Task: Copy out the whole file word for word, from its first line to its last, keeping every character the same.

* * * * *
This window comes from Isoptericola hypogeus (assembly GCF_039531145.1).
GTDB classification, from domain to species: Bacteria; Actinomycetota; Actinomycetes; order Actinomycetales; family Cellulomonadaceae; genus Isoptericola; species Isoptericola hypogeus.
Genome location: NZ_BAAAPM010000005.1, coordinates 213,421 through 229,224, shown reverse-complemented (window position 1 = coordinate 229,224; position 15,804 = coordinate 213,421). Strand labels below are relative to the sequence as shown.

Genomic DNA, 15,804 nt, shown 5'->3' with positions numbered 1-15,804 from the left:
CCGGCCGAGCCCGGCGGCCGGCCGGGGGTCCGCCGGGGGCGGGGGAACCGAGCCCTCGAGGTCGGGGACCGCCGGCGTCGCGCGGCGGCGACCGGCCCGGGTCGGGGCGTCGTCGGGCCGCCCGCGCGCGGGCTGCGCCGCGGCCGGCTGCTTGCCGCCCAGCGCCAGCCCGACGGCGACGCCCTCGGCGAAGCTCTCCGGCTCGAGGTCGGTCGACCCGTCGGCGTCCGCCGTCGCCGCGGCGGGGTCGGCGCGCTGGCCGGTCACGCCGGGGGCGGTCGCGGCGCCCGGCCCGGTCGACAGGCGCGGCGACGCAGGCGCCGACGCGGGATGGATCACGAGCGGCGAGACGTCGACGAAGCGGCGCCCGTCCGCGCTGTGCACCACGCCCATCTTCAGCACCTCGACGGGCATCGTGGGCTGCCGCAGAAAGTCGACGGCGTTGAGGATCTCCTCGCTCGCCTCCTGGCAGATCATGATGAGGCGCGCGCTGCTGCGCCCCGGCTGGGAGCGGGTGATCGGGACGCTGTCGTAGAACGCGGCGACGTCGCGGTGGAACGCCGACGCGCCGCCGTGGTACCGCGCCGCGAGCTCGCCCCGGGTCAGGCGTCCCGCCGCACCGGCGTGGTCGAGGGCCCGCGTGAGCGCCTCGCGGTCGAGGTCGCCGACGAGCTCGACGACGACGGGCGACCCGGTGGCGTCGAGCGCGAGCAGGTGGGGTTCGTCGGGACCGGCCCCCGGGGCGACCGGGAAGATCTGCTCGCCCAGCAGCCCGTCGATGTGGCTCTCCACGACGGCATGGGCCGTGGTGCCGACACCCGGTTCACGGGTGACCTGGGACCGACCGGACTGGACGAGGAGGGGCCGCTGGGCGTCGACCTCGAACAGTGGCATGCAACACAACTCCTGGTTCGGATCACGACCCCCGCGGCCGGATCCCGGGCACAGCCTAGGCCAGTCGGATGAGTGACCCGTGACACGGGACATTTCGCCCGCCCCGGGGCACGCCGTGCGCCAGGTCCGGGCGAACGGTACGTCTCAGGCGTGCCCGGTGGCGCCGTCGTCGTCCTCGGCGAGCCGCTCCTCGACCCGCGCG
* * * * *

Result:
This window comes from Isoptericola hypogeus (assembly GCF_039531145.1).
GTDB classification, from domain to species: Bacteria; Actinomycetota; Actinomycetes; order Actinomycetales; family Cellulomonadaceae; genus Isoptericola; species Isoptericola hypogeus.
Genome location: NZ_BAAAPM010000005.1, coordinates 213,421 through 229,224, shown reverse-complemented (window position 1 = coordinate 229,224; position 15,804 = coordinate 213,421). Strand labels below are relative to the sequence as shown.

Genomic DNA, 15,804 nt, shown 5'->3' with positions numbered 1-15,804 from the left:
CCGGCCGAGCCCGGCGGCCGGCCGGGGGTCCGCCGGGGGCGGGGGAACCGAGCCCTCGAGGTCGGGGACCGCCGGCGTCGCGCGGCGGCGACCGGCCCGGGTCGGGGCGTCGTCGGGCCGCCCGCGCGCGGGCTGCGCCGCGGCCGGCTGCTTGCCGCCCAGCGCCAGCCCGACGGCGACGCCCTCGGCGAAGCTCTCCGGCTCGAGGTCGGTCGACCCGTCGGCGTCCGCCGTCGCCGCGGCGGGGTCGGCGCGCTGGCCGGTCACGCCGGGGGCGGTCGCGGCGCCCGGCCCGGTCGACAGGCGCGGCGACGCAGGCGCCGACGCGGGATGGATCACGAGCGGCGAGACGTCGACGAAGCGGCGCCCGTCCGCGCTGTGCACCACGCCCATCTTCAGCACCTCGACGGGCATCGTGGGCTGCCGCAGAAAGTCGACGGCGTTGAGGATCTCCTCGCTCGCCTCCTGGCAGATCATGATGAGGCGCGCGCTGCTGCGCCCCGGCTGGGAGCGGGTGATCGGGACGCTGTCGTAGAACGCGGCGACGTCGCGGTGGAACGCCGACGCGCCGCCGTGGTACCGCGCCGCGAGCTCGCCCCGGGTCAGGCGTCCCGCCGCACCGGCGTGGTCGAGGGCCCGCGTGAGCGCCTCGCGGTCGAGGTCGCCGACGAGCTCGACGACGACGGGCGACCCGGTGGCGTCGAGCGCGAGCAGGTGGGGTTCGTCGGGACCGGCCCCCGGGGCGACCGGGAAGATCTGCTCGCCCAGCAGCCCGTCGATGTGGCTCTCCACGACGGCATGGGCCGTGGTGCCGACACCCGGTTCACGGGTGACCTGGGACCGACCGGACTGGACGAGGAGGGGCCGCTGGGCGTCGACCTCGAACAGTGGCATGCAACACAACTCCTGGTTCGGATCACGACCCCCGCGGCCGGATCCCGGGCACAGCCTAGGCCAGTCGGATGAGTGACCCGTGACACGGGACATTTCGCCCGCCCCGGGGCACGCCGTGCGCCAGGTCCGGGCGAACGGTACGTCTCAGGCGTGCCCGGTGGCGCCGTCGTCGTCCTCGGCGAGCCGCTCCTCGACCCGCGCG